Claudio Arrau (February 6, 1903 – June 9, 1991) is a very important figure in my musical upbringing. As an undergraduate piano student in London during the late 70’s – and a postgraduate one in New York in the early 80’s – I heard Arrau many times in the core solo and concerto repertoire in the major concert halls of both cities. It seemed he was ever-present not just in these musical centres, but all over the world.

Arrau’s biography

Arrau was a revered authority, someone whose benchmark performances I grew up with. There were many occasions when I heard a major work for the first time in his hands. I have strong and treasured memories of leaving the hall in awe of the music, and the sheer stature of this artist. Arrau was a pianist’s pianist – there were no frills, no gimmicks, and no theatrics at all. What you got was the music itself, consummately and unaffectedly presented, with the greatest honesty and integrity – the result of a probing intellect and total devotion to his art.

Claudio Arrau 1 Allan Warren

The last time I heard Arrau was in New York’s Carnegie Hall on Thursday, 16th February, 1984. I will never forget that occasion, because he was visibly sick and should probably have cancelled. In the Brahms op. 5 Sonata, he was hunched over the keyboard coughing throughout his performance. Yet you would not know from listening to the playing itself that anything was wrong. I found the programme thanks to a wonderful tribute website, arrauhouse.org – a mine of information.

Here is what he played:

Beethoven: Sonata No.7 in D major, Op.10 No. 3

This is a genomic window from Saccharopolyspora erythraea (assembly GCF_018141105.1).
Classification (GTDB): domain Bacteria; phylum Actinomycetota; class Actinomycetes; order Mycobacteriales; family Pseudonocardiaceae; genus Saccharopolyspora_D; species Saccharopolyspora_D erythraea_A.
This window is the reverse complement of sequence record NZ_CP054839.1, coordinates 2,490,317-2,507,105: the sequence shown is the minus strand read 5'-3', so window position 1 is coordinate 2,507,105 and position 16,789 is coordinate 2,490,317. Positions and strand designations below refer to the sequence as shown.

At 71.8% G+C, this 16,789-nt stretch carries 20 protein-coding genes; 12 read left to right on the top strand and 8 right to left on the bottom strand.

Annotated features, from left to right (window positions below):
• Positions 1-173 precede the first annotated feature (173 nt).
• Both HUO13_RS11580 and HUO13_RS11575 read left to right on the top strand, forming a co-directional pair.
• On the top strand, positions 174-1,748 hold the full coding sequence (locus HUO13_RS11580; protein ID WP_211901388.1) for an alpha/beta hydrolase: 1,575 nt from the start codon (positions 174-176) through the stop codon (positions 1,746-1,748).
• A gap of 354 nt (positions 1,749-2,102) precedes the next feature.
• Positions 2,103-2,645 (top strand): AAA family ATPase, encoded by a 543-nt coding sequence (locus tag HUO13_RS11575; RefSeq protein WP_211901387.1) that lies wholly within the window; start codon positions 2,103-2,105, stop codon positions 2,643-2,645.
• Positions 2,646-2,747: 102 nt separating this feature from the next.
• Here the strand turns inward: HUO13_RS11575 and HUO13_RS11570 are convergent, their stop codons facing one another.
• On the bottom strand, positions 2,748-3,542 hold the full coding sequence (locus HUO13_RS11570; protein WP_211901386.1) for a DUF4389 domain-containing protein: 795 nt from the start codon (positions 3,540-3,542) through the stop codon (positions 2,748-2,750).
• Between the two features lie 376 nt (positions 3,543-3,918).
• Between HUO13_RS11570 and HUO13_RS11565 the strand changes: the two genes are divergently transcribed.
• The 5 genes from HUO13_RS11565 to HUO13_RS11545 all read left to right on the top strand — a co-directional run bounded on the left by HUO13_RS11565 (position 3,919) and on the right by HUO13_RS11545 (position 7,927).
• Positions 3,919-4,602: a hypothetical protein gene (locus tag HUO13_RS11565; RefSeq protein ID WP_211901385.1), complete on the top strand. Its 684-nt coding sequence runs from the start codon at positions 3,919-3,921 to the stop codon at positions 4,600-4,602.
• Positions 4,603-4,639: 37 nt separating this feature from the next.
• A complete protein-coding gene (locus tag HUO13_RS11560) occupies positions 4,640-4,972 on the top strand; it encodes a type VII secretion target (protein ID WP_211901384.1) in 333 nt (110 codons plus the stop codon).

Schubert: Klavierstück No.1 in E-flat minor D.946
Chopin: Ballade No.3 in A-flat major, Op.47
Liszt: Sonnetto del Petrarca No. 104
Debussy: L’isle joyeuse
Intermission
Brahms Sonata No.3 in F minor, Op.5

To see the chronology of Arrau’s concert schedule throughout his life, click here

There are many recordings of Arrau on YouTube. Here is a sterling performance of the Emperor given when the artist was clearly an old man, conducted by Sir Colin Davis (and not Erich Leinsdorf as it says in the description).

For a complete discography, click here

Rather than post more of Arrau’s performances in this short tribute (they are very easy to find on YouTube), here he is in discussion with some interviewers of note. All of these contain clips of his playing anyway.

Art of Piano

Desert Island Discs

Claudio Arrau interviewed by Roy Plomley (1914-1985) in the BBC series Desert Island Discs. Unfortunately, Arrau’s musical choices could not be included due to copyright reasons, but it is very interesting to discover the music he treasured.

David Dubal’s Conversations with Arrau

Here is a series of six radio programmes hosted by David Dubal on WNCN-FM Radio, New York.

1. Beethoven.

2. Schumann

3. Chopin

4. Liszt

5. Brahms

6. Albéniz, Debussy, and Schubert

Other Resources

Piano Lessons with Claudio Arrau: A Guide to His Philosophy and Techniques by Victoria A. von Arx (click here)

Victoria A. von Arx’s book is a fascinating read for pianofiles. There are transcriptions of taped lessons Arrau gave, with detailed technical and musical instruction.

Conversations With Arrau by Joseph Horowitz (click here)

This has been on my bookshelf for many years, and it is heavily underlined and dog eared.

Claudio Arrau’s obituary (click here)

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